Immunological Aspects
Witz, I. P.    Hämatol. Bluttransf. Vol

Department of Microbiology, The George S. Wise Faculty of Life Sciences. Tel Aviv University, Tel Aviv, Israel

Three imm unological areas were represented in this session. The one dealt with the detection and characterization of leukemia-specific or leukemiaassociated antigens; the second with the detection of antibodies directed against antigens associated with leukomogenic viruses in animals; the third topic dealt with two aspects of tumor-host relations.

I. Membrane Antigens of Leukemic Cells

Rodt and his associates described an ALL-associated antigen (or group of antigens) detectable by a xenogeneic antiserum reagent. This reagent, after absorption, reacted only with ALL cells but not with a variety of normal adult or fetal cells, Cells from 46 patients out of 66 assayed were shown to be positive. However, it would be desirable to obtain data on the biochemical or immunochemical nature of the antigens. Greaves described this morning the occurrence of an ALL-associated antigen which. in view ofits presence on certain fetal cells and in regenerating haemopoietic tissue. was described as a differentiation rather than an ALL-specific antigen. In spite of this prima-facie difference between the antigens described by the two groups. it would be of interest to fInd out whether or not the Rodt antigen corresponds to the differentiation antigen found by Greaves. It would be important to determine whether or not an absorption of' Greaves' antiserum with cells originating from regenerating haemopoietic tissue would removenactivity against these cells but leave a residual activity towards the leukemic cells. This situation would fIt that described by Rodt. On the other hand, the possibility cannot be excluded that by using more sensitive assays with their antiserum. the Rodt group will be able to detect activity with some fetal cells. Kabisch and his colleagues discovered that an ALL-associated antigen circulates in leukemic patients. It seems that this glycoprotein antigen (molecular weight of 135000) is shed from leukemic cells and reaches the circulation. As the characteristics of this antigen are very similar to those of the differentiation antigen on leukemic cells described by Greaves, it may be useful if these groups would exchange reagents in order to ascertain this point. It may be of interest to determine if the ALL-associated antigen is imm unogenic in humans. In view ofits presence in the circulation it may not be easy to detect the corresponding circulating antibodies. To answer this question it will probably be necessary to dissociate putative circulating immune com plexes.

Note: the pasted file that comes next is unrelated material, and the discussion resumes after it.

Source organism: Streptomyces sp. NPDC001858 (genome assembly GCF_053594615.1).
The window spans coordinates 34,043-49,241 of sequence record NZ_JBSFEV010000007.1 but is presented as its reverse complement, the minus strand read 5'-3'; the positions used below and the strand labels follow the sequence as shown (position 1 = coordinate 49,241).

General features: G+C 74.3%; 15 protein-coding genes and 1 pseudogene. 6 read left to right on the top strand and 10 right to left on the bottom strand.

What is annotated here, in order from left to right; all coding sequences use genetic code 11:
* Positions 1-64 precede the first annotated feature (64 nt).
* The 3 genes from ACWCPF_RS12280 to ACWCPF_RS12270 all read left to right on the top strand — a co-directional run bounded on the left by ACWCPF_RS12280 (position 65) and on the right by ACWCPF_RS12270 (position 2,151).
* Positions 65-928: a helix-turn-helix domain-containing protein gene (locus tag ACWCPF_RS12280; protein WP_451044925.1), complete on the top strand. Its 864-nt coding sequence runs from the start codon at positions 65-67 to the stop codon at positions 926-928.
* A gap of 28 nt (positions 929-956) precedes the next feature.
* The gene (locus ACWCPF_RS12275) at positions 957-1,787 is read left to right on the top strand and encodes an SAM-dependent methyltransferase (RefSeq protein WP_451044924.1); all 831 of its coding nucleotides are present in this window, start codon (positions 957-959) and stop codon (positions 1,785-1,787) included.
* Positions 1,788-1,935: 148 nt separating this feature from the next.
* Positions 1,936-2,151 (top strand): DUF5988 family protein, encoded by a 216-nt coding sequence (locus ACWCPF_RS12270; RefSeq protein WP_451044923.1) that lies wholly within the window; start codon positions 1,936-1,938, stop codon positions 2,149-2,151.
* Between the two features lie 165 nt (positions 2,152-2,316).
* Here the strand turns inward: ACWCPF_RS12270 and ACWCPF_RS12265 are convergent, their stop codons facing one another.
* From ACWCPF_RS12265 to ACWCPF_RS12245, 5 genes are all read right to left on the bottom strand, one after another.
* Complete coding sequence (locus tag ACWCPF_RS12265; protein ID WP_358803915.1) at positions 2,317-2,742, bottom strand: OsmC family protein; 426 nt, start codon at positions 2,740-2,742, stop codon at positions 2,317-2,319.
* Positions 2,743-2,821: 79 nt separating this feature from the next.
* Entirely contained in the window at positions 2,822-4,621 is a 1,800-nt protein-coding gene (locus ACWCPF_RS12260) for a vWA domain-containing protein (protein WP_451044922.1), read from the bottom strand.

2. Antibodies Reactive With C- Type Viruses